He perhaps wasn't even Moyes' first choice.
But the advantage of a reunion with the Belgian midfielder is that he knows what he's getting.
So keen was Moyes to sign Fellaini when he was manager of Everton, that he borrowed a private jet to seal the deal on deadline day in 2008, according to this report from The Independent's Ian Herbert.
Moyes splashed a club record fee at Goodison Park and was rewarded with 33 goals in 177 games.
More than that, he bought a player other teams didn't want to play against.
Fellaini scored the winner when United lost at Goodison Park last season, and Sir Alex Ferguson was so worried about him in the return fixture that he asked Phil Jones to do a man-marking job.
At Everton, Moyes took advantage of Fellaini's flexibility.
Sometimes he played in the centre of midfield; sometimes he was deployed a little deeper.
He was used behind the striker on occasion, with the duty of holding the ball up to help Everton push up the field.
But with the attacking talent Moyes has at Old Trafford, it's unlikely Fellaini will be needed as a No. 10.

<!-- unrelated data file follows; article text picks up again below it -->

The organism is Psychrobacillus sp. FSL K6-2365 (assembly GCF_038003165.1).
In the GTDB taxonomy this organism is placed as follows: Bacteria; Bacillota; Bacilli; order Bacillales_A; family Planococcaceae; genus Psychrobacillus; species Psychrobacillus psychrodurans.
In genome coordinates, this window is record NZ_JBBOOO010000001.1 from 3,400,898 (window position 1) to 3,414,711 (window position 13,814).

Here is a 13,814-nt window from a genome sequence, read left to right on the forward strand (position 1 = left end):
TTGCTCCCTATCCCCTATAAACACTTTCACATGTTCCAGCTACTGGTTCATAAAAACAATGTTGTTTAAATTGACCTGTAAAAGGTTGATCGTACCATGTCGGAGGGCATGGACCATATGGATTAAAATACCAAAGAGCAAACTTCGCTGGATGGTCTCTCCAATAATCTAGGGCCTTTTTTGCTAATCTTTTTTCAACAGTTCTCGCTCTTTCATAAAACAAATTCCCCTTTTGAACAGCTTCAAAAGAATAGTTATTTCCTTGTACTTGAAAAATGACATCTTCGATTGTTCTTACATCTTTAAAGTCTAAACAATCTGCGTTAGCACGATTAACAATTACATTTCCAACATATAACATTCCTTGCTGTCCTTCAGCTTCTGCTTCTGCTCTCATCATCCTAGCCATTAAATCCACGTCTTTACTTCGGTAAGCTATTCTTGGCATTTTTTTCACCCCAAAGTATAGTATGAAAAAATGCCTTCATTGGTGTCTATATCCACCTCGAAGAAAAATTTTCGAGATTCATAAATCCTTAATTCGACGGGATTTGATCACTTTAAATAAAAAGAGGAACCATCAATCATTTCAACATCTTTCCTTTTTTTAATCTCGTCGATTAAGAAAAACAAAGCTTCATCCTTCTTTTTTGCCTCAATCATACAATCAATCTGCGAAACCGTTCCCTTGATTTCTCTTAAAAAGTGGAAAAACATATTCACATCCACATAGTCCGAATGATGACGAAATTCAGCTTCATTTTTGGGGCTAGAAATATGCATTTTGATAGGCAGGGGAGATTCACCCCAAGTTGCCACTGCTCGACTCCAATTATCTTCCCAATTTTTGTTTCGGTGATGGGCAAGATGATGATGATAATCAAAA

Wayne Rooney will be first-choice whenever he's fit, and it's also Shinji Kagawa's preferred position.
But that's not why Fellaini has been bought.
He's been signed to beef up United's midfield.
Michael Carrick and Tom Cleverley have plenty of technical ability, but they're not physically intimidating. Fellaini is.
At nearly 6'5", he's a handful.
United fans aren't going to see him marauding through midfield like Yaya Toure, but they are going to see him harry and hassle, win the ball back and keep it.
It'll be the United fans' first chance to see what Moyes has in mind for him at Old Trafford.
It's likely he'll partner Carrick in the centre of midfield. Cleverley, an ever-present so far this season, is the obvious candidate to miss out.
Fellaini is better at sitting deeper than Cleverley, who relies on sharp movement and quick feet to find a yard of space.
Alongside Carrick, Fellaini can be the destructive force and let the England midfielder be the creative side of the partnership.
Carrick will be free to concentrate on getting the ball to the front four—whether it's Robin van Persie, Wayne Rooney, Shinji Kagawa, Nani or whoever—so they can get on with the business of making and scoring goals.
Fellaini still has to win over some United fans. That first crunching tackle or first towering header should do it.